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Part 1

Edward Reynolds recognizes that anger is tied to self-love. He observes,

The fundamental and essential cause of anger, is contempt from others, meeting with the love of ourselves (224).

So the second way (of eight) to manage the passion of anger is:

To convert it inward into a self-displicence and severity towards our own errors:

for the more acquainted any man is with himself, the less matter he will find of anger with other men, as having so much both to do, and to blame, at home.

Anger ever ariseth from the value which we set upon ourselves; which will ever then be most modest, when we take of it the fullest view (241).

In other words, we should seek to apply first zeal towards our own deficiencies before we allow the deficiencies of others to kindle our ire. He advises that the one “too wise in his judgment of other men’s errors, will be easily too foolish in the nourishing of his own passion” (232). Having a better understanding of ourselves and a modest outlook as to our own personage will temper our temper.

This brings Reynolds to a third suggestion for managing anger:

Follow it not too close; join not too soon nor too hastily with it;

though it may be used sometimes, it must never be encouraged, being over-bold and forward of itself.

And therefore as many drugs must be prepared, before we dare to use them; so we must take heed of despatching [sic] this affection without its due corrective.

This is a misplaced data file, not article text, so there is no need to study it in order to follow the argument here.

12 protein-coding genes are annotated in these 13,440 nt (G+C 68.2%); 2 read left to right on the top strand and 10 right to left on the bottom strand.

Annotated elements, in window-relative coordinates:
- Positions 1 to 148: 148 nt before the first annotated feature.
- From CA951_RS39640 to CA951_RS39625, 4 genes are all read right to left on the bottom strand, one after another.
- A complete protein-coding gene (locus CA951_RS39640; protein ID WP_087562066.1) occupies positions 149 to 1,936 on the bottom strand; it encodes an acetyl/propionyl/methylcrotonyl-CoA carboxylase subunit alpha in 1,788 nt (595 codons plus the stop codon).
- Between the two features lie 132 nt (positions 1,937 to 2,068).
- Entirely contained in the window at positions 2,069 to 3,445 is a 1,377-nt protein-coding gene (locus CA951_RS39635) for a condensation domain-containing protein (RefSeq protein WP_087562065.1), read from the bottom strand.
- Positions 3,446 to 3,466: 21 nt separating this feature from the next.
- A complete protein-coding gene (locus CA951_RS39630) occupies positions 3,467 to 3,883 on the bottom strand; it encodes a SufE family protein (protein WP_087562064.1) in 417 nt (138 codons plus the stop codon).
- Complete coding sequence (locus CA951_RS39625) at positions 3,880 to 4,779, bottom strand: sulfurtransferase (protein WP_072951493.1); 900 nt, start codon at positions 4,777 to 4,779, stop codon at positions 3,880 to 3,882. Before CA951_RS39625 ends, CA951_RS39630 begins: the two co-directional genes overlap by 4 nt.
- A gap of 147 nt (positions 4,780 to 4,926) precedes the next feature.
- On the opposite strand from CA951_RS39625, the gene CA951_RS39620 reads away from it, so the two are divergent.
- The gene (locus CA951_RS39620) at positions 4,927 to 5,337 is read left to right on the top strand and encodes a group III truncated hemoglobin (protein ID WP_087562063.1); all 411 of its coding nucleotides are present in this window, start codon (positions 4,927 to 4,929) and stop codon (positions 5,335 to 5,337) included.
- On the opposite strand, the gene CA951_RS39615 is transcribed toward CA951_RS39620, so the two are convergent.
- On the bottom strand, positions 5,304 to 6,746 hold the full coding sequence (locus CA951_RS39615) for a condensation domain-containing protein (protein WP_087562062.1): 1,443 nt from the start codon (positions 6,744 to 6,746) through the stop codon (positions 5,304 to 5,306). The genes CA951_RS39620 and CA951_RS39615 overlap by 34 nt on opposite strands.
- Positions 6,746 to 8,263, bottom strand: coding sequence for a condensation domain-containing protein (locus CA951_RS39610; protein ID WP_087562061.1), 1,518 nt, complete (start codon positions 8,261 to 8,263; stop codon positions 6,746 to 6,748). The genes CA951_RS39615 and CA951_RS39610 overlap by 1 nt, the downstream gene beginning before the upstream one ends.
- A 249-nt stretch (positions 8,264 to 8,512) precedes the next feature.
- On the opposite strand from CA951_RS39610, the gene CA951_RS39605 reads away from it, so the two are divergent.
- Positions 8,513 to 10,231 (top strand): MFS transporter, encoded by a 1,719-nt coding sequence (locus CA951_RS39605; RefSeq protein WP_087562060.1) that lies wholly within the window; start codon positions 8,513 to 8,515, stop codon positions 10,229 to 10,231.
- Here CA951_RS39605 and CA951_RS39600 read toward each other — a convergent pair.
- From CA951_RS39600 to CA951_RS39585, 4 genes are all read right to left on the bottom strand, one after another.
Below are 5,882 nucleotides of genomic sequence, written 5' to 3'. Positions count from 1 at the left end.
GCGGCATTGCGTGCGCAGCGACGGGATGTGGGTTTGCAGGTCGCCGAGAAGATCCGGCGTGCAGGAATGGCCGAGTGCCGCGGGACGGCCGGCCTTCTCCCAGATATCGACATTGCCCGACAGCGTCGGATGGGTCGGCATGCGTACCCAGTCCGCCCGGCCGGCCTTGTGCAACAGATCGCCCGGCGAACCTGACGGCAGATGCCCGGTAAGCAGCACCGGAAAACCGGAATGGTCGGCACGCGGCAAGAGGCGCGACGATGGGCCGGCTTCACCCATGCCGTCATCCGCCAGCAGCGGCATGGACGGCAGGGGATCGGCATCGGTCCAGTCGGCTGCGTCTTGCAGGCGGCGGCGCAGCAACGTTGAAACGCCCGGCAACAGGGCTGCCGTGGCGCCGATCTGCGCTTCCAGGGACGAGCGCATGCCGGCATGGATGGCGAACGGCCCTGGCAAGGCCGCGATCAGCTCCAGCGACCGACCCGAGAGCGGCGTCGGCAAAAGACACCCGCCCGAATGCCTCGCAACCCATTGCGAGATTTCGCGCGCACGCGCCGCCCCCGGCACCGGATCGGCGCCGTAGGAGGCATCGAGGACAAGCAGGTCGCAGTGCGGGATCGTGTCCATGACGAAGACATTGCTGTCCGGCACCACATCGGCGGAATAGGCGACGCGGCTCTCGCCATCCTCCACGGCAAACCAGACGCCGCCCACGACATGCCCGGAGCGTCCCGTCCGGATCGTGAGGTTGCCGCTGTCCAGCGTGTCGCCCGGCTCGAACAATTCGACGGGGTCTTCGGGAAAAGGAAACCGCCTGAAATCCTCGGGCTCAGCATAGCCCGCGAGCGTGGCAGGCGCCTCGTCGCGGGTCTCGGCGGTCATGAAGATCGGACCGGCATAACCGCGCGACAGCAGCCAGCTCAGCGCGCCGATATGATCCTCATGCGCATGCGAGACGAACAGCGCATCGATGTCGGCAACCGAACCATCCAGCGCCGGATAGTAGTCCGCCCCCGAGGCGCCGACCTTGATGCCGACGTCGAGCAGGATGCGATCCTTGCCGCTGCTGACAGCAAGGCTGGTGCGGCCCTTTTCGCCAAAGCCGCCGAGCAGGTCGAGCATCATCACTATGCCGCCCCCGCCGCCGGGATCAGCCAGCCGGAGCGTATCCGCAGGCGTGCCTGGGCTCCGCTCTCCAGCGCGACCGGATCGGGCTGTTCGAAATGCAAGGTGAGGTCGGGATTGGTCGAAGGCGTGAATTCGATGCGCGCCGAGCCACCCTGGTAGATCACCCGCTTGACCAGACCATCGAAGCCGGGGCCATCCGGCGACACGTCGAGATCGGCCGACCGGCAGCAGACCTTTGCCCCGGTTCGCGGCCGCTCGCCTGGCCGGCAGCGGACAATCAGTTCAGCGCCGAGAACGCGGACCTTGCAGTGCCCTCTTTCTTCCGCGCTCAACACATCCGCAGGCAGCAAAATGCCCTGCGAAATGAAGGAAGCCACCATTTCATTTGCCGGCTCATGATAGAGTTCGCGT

It must first be schooled, before it be employed; as men bridle their horses, before they ride them. It is not good drinking in muddy water, so soon as it is stirred; give it time to subside and settle (241).

The metaphor of controlling a horse with a bridle has been often applied to managing the passions of men. The remarks against hastiness does not translate to counting or reciting the alphabet to quiet anger, which is “too boyish and slight, as diverting the mind from the occasion to some other trifle, which is only to cozen, and not to conquer our distemper” (238). In this point, he also shows a common belief that such affections of men should be educated or “schooled.” It was contrary to his understanding of human nature (it being depraved) to allow passions to run wild and uncultivated.

desires; for always the vaster and exacter our desires are, it is so much the harder for them to be pleased or satisfied. And therefore, as the philosopher [Aristotle] notes, luxurious men are usually transported with anger, because men love not to be stopped in their pleasures . . . (Treatise, 232).

He compares a river or wind gathering strength at an obstructed place with the strength of anger at unsatisfied desires.